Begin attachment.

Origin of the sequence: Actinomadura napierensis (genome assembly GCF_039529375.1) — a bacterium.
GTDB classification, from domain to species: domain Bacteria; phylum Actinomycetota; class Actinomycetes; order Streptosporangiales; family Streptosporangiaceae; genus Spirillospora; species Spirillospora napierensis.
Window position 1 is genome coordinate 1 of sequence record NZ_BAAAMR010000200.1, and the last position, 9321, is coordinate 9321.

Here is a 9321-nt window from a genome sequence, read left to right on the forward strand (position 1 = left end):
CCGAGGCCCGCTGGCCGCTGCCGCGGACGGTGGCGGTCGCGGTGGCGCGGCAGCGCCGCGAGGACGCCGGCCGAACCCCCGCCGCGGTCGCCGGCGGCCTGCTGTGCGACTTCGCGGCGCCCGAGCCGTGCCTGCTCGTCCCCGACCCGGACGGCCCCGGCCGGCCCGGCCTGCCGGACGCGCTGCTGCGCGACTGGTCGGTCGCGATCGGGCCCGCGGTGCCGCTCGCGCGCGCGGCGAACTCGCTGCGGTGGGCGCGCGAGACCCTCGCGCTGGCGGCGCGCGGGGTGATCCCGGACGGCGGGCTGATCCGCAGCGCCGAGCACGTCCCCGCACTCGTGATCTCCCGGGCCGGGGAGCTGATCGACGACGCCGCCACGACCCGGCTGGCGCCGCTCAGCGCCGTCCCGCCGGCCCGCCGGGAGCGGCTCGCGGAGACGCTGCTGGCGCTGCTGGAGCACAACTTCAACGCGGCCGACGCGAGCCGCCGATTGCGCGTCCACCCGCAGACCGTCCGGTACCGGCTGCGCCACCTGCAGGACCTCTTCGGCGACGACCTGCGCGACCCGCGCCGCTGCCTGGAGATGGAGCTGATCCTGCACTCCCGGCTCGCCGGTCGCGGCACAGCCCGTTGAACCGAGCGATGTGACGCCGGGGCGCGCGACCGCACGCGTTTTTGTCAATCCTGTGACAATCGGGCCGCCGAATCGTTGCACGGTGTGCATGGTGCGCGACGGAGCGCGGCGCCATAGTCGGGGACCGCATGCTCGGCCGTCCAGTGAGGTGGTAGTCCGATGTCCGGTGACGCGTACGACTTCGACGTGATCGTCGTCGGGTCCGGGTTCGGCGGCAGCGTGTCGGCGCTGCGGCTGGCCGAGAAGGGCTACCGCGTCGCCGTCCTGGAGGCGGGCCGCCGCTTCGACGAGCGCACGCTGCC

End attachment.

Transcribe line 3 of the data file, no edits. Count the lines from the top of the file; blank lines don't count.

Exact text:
Window position 1 is genome coordinate 1 of sequence record NZ_BAAAMR010000200.1, and the last position, 9321, is coordinate 9321.